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  1. 1: Using modules: (Lutz 2013, 5th ed: Part V chapters 22-24 are all on modules. We want to ingest the highest level concepts here with a short exercise and challenge.
  2. 2: Comprehensions and generators: List, dictionary, etc. (Lutz 2013, 5th ed: chapter 14 with emphasis on pages 441+ for comprehensions. Ch. 20 for comprehensions and generators)
  3. 3: Regexps: (Use's regexp howto and the more detailed module documentation on re)
  4. 4: Object-oriented python: (Lutz 2013, 5th ed: The entire part VI is on classes and OOP--good luck!)
  5. 5: Exceptions: (Lutz 2013, 5th ed: Basics are in ch. 33 with the rest of part VII related to more advanced topics)
  6. 6: Functions and tools: global/nonlocal., lamda, yield, etc. (Lutz 2013, 5th ed: review ch. 16 on function basics; read chapter 19 on advanced functions. Steer clear of yield, since generators will use these.)

sendPeer tutorial specs

mini-project objective

Provide us pythons with 15-20 minute "crash courses" on topics that may not be worthy of an entire evening in python II

quick reference 1/2

Read the book and documentation on your subject. Run some code. Distill down the example code provided in the references to the essential module and topics only. Also, boil down the reference content to diagrams, figures, or bulleted lists of core ideas or topics.

Assemble a 1/2 page (with the page in landscape orientation) quick reference for your topic that neatly arranges this information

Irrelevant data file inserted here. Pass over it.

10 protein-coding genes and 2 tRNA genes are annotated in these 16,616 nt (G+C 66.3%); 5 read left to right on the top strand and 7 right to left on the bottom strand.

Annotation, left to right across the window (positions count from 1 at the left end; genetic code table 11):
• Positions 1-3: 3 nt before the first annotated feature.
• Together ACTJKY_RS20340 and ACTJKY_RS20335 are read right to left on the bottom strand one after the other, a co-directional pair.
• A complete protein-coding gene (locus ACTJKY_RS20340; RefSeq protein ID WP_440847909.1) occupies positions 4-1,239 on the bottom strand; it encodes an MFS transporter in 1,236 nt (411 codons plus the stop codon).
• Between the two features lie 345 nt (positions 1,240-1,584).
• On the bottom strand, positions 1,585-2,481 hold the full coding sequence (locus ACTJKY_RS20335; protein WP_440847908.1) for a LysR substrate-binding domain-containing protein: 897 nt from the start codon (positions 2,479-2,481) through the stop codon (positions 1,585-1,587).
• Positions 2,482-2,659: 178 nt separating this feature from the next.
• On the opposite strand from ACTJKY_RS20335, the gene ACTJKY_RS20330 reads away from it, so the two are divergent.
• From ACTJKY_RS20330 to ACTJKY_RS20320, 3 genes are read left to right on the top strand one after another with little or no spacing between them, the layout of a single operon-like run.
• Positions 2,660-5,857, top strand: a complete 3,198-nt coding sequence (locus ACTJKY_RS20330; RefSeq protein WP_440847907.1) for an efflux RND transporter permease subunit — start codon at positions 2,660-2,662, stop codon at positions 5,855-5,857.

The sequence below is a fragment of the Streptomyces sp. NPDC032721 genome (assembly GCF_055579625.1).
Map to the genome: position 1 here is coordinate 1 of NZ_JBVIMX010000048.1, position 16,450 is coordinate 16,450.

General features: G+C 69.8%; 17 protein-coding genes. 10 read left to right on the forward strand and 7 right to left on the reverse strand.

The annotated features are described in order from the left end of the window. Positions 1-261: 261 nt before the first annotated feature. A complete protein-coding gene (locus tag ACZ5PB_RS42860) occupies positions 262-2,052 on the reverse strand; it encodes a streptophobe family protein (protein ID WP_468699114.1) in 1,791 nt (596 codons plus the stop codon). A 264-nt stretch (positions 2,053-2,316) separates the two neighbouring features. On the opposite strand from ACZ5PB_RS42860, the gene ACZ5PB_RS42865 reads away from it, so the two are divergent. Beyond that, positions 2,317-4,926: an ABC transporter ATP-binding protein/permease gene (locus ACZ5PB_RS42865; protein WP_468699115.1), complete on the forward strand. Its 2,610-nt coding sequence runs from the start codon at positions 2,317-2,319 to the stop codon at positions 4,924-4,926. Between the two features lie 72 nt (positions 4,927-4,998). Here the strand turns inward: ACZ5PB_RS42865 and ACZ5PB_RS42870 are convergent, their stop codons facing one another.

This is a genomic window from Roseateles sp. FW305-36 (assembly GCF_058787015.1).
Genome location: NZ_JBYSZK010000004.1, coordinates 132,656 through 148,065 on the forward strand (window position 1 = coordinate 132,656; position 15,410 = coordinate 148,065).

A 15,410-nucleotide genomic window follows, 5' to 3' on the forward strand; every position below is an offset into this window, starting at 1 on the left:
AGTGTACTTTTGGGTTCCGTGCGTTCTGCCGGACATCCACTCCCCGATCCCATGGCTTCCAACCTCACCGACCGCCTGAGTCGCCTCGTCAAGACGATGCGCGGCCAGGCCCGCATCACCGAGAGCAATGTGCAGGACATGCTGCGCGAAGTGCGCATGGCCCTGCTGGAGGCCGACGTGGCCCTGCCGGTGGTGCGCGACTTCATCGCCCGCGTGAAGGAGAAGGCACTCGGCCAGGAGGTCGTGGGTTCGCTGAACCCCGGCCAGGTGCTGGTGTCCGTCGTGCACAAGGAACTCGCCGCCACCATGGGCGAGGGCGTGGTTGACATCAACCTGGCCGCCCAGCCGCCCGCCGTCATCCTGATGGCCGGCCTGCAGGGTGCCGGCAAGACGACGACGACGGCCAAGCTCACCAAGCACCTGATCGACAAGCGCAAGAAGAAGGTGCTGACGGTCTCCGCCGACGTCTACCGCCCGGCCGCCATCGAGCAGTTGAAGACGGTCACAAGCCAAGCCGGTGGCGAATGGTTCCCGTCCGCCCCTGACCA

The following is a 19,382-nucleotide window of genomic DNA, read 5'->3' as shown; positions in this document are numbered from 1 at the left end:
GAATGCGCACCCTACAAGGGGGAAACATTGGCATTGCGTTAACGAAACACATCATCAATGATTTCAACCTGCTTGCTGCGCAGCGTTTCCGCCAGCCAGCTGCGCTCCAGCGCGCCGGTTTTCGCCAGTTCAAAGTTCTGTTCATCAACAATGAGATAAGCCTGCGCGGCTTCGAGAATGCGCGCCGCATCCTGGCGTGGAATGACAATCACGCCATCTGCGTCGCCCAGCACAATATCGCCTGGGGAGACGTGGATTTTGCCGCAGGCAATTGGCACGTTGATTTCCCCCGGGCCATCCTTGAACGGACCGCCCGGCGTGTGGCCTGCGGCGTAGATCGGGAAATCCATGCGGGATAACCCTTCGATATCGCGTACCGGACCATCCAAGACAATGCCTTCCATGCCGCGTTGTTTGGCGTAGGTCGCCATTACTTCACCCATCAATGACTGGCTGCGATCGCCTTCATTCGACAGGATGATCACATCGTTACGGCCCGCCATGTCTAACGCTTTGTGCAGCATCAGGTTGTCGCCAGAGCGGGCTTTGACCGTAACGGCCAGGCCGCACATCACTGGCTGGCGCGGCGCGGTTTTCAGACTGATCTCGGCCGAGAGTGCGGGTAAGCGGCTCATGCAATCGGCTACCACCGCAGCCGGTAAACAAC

prepare a sample activity

Drawing from examples of others, create a 10-15 minute coding exercise that you write entirely on your own using some sort of consolidating topic of your choosing (i.e. Eric using airline safety and metallurgy to discuss statistics). The example should include essential functionality of your topic and should be expandable.

Comment your example code and push it up to your GitHub account

Keep in mind that students in our course have a broad range of skills and the more you can provide an exercise with some more straightforward tasks and some other more complicated tasks, the more broadly engaging your code will be.

propose extension exercises

Create a short list of continuation exercises for somebody to guide their further explorations into your topic. Review one of Eric's extension exercise examples from Java.

Document these extensions either in a text file on GitHub or in comments in your sample code.

Archive peer topics materials

Lambda expressions practice (Vajiheh)

Regular expressions (Judy)

Regular expressions X2 - With DOT operator (Judy)

Generator functions (Sitian)

Exceptions (Xiaohong)